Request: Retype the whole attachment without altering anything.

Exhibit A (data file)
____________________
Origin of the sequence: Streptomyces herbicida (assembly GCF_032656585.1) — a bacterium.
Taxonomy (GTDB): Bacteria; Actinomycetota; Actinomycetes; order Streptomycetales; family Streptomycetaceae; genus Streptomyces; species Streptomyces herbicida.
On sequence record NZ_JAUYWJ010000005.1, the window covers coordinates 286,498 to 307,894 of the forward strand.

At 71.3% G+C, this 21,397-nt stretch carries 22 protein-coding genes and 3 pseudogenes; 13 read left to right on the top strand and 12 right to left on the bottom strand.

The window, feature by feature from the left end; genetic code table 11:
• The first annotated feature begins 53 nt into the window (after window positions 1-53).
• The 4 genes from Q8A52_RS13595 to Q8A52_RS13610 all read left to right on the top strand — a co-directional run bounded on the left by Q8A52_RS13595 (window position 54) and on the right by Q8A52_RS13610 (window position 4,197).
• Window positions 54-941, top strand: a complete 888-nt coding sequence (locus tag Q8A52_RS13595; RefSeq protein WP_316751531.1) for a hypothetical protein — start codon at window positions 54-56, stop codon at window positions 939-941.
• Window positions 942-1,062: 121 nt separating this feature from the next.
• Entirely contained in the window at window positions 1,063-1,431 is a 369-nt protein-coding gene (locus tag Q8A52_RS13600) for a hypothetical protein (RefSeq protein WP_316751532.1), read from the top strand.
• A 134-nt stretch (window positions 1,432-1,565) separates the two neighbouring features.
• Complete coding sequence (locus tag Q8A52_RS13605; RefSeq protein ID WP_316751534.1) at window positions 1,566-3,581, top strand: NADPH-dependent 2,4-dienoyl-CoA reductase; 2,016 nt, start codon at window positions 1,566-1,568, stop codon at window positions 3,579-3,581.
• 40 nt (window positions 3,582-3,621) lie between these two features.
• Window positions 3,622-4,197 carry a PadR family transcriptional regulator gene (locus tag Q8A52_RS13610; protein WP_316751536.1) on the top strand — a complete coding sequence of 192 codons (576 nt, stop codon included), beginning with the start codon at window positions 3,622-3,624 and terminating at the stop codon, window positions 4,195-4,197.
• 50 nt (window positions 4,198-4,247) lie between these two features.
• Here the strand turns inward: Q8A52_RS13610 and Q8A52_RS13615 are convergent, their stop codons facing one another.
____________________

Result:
Origin of the sequence: Streptomyces herbicida (assembly GCF_032656585.1) — a bacterium.
Taxonomy (GTDB): Bacteria; Actinomycetota; Actinomycetes; order Streptomycetales; family Streptomycetaceae; genus Streptomyces; species Streptomyces herbicida.
On sequence record NZ_JAUYWJ010000005.1, the window covers coordinates 286,498 to 307,894 of the forward strand.

At 71.3% G+C, this 21,397-nt stretch carries 22 protein-coding genes and 3 pseudogenes; 13 read left to right on the top strand and 12 right to left on the bottom strand.

The window, feature by feature from the left end; genetic code table 11:
• The first annotated feature begins 53 nt into the window (after window positions 1-53).
• The 4 genes from Q8A52_RS13595 to Q8A52_RS13610 all read left to right on the top strand — a co-directional run bounded on the left by Q8A52_RS13595 (window position 54) and on the right by Q8A52_RS13610 (window position 4,197).
• Window positions 54-941, top strand: a complete 888-nt coding sequence (locus tag Q8A52_RS13595; RefSeq protein WP_316751531.1) for a hypothetical protein — start codon at window positions 54-56, stop codon at window positions 939-941.
• Window positions 942-1,062: 121 nt separating this feature from the next.
• Entirely contained in the window at window positions 1,063-1,431 is a 369-nt protein-coding gene (locus tag Q8A52_RS13600) for a hypothetical protein (RefSeq protein WP_316751532.1), read from the top strand.
• A 134-nt stretch (window positions 1,432-1,565) separates the two neighbouring features.
• Complete coding sequence (locus tag Q8A52_RS13605; RefSeq protein ID WP_316751534.1) at window positions 1,566-3,581, top strand: NADPH-dependent 2,4-dienoyl-CoA reductase; 2,016 nt, start codon at window positions 1,566-1,568, stop codon at window positions 3,579-3,581.
• 40 nt (window positions 3,582-3,621) lie between these two features.
• Window positions 3,622-4,197 carry a PadR family transcriptional regulator gene (locus tag Q8A52_RS13610; protein WP_316751536.1) on the top strand — a complete coding sequence of 192 codons (576 nt, stop codon included), beginning with the start codon at window positions 3,622-3,624 and terminating at the stop codon, window positions 4,195-4,197.
• 50 nt (window positions 4,198-4,247) lie between these two features.
• Here the strand turns inward: Q8A52_RS13610 and Q8A52_RS13615 are convergent, their stop codons facing one another.